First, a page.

SCREEN-L Archives

October 2009, Week 4


Options: Use Monospaced Font
Show Text Part by Default
Condense Mail Headers

Message: [<< First] [< Prev] [Next >] [Last >>]
Topic: [<< First] [< Prev] [Next >] [Last >>]
Author: [<< First] [< Prev] [Next >] [Last >>]

Print Reply
Film and TV Studies Discussion List <[log in to unmask]>
James Crawford <[log in to unmask]>
Fri, 23 Oct 2009 17:09:57 -0700
text/plain; charset=windows-1252
Film and TV Studies Discussion List <[log in to unmask]>
text/plain (68 lines)

The graduate students of the Division of Critical Studies in USC’s School of
Cinematic Arts announce the 4th annual ZdC Conference


Saturday, February 27, 2010

USC School of Cinematic Arts

The graduate students of the Division of Critical Studies in USC’s School of
Cinematic Arts seek conference papers and creative presentations from
graduate students addressing the theme of “Spectrums.”

The conference is committed to furthering Cinema and Media Studies as a
field that benefits immeasurably from the intersections of disciplines and
an openness to the wide spectrum of visual media. In so doing, the Division
of Critical Studies seeks to honor the life and work of the late Anne
Friedberg, our department chair whose diverse research interests melded film
and television scholarship with issues pertaining to visuality,
proto-cinematic visual culture, and virtual environments. Inspired by Dr.
Friedberg’s vision, we take the idea of *Spectrums* as an invitation to open
research to a variety of discourses and to promote lively exchange between
fields that too often remain isolated from one another. Architecture,
Cultural Studies, Feminist Theory, American Studies, Ethnic Studies, Queer
Theory, History, Art History, Mass Communications, Post Colonial Theory,
Political Economy, Visual Studies, Performance Studies, and Comparative
Literature—these and many more besides have intersected with Cinema and
Media Studies and expanded its purview. This conference seeks to explore the
widest implications of the interdisciplinarity of Dr. Friedberg’s work and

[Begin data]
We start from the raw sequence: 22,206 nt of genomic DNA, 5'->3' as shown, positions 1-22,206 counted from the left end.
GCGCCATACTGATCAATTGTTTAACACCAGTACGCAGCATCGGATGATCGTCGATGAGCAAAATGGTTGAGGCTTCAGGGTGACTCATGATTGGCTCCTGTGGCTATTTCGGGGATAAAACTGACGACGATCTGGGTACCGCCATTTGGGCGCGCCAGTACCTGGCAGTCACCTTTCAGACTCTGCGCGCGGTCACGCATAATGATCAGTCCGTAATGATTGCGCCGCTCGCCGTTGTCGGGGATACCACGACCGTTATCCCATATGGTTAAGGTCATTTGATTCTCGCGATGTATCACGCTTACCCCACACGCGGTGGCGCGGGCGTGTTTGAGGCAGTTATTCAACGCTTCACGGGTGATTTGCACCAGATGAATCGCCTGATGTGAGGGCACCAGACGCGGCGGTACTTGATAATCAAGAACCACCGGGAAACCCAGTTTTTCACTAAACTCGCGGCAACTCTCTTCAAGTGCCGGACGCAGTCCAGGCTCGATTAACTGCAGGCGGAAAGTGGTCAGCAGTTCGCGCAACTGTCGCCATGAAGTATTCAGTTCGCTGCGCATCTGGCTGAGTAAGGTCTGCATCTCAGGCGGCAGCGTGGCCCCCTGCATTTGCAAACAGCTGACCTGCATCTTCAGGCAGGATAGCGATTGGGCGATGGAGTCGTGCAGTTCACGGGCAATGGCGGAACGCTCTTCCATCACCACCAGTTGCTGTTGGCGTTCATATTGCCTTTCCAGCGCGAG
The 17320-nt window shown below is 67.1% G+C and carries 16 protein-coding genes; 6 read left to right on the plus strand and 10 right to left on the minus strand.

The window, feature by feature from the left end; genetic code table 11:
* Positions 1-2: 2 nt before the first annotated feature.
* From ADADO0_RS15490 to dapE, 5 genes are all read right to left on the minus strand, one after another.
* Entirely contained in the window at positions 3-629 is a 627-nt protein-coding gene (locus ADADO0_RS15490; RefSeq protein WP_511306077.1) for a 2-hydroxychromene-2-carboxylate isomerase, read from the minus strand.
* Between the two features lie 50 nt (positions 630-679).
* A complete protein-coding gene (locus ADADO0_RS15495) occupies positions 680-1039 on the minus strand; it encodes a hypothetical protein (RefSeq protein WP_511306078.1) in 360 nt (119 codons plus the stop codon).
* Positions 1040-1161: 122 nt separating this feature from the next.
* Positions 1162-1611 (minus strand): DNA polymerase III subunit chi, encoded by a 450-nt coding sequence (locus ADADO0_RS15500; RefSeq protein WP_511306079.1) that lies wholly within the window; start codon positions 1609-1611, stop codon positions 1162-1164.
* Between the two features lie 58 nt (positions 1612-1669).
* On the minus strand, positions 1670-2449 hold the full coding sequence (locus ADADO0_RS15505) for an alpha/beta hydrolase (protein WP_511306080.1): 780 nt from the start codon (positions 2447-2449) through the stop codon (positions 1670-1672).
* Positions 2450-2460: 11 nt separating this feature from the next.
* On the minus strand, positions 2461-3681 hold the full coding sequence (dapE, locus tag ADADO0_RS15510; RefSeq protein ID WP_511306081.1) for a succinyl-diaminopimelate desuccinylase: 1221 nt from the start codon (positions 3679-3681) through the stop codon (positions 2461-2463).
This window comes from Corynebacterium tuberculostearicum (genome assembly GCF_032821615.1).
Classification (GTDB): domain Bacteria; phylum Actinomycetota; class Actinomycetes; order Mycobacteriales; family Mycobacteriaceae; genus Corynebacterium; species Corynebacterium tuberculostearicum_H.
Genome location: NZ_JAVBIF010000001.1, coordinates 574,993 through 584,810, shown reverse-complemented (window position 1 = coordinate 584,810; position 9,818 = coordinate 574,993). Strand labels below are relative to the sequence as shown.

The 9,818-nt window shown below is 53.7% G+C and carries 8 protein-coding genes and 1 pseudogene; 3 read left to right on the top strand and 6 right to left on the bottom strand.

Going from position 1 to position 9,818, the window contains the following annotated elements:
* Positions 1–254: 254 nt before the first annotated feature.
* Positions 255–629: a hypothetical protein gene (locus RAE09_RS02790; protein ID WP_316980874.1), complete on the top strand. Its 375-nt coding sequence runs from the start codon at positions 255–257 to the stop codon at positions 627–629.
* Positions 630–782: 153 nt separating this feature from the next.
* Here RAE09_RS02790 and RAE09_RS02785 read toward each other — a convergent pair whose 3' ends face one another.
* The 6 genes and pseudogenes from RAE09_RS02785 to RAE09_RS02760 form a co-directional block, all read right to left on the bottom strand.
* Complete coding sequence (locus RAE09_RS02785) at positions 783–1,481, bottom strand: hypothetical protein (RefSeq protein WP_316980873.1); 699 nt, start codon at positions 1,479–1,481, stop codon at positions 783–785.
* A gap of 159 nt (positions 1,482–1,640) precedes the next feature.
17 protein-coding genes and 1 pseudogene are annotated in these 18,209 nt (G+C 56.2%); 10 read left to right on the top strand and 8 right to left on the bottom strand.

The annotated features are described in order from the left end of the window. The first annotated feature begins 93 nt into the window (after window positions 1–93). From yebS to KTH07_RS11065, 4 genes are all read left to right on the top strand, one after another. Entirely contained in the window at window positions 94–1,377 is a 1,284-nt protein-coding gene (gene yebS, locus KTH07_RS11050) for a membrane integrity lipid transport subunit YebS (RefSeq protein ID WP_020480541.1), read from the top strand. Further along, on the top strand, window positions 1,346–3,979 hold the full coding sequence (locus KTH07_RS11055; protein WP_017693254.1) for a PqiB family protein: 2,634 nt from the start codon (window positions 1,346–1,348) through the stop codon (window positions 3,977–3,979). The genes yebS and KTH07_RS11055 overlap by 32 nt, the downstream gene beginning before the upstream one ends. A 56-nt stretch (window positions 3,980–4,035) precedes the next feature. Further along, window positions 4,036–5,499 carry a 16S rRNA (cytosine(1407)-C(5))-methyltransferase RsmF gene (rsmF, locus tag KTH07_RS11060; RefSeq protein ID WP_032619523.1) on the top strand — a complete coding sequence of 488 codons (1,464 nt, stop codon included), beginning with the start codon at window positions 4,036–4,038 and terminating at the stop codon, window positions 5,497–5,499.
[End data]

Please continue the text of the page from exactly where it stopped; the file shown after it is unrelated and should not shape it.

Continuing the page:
beyond to present a spectrum of the current research carried out by graduate
students on issues related to film, television, and new media.

Appropriately, *Spectrums* lends itself to a variety of meanings. From a
telecommunications standpoint, the term is essential in understanding the
political economy of the media. The allocation of broadcast frequencies
across the electromagnetic spectrum was a foundational concern in the
development of television and radio networks—and the issues surrounding
those limited resources remain pertinent in this moment of digital
transition and new media proliferation. On a theoretical level, the visible
spectrum provokes matters related to vibrations of light and the range of
wavelengths intelligible to the human eye. It also engenders consideration
of aspects not seen: the spectre, or the phantom; that which cannot be
observed because it fringes, stalks, or haunts the camera’s field of view.
In that vein, the spectre encompasses representations of marginalized groups
whose screen absence should be brought to light. Confronted with these
issues, *Spectrums* asks what remains outside our fields of disciplinary
vision if we restrict our scholarship to a uniform or homogenous
perspective. We encourage papers that embrace the encounter between
different academic realms, but also welcome singularly themed panels that
can productively reflect against other presentations. Graduate students can
participate with completed projects or workshop papers that are still in
progress and perhaps en route to other conferences.

*Spectator*, USC’s Critical Studies film journal, will publish a special
issue devoted to the conference. Anyone who participates in the conference
can choose to have his or her paper considered for publication.

 Submission deadline: Friday, December 18, 2009. To propose a paper, e-mail
a 250-word abstract, bibliography, and brief bio to James Crawford at
[log in to unmask] Pre-constituted panels (minimum two different academic
affiliations) are welcome, but not required.

Online resources for film/TV studies may be found at ScreenSite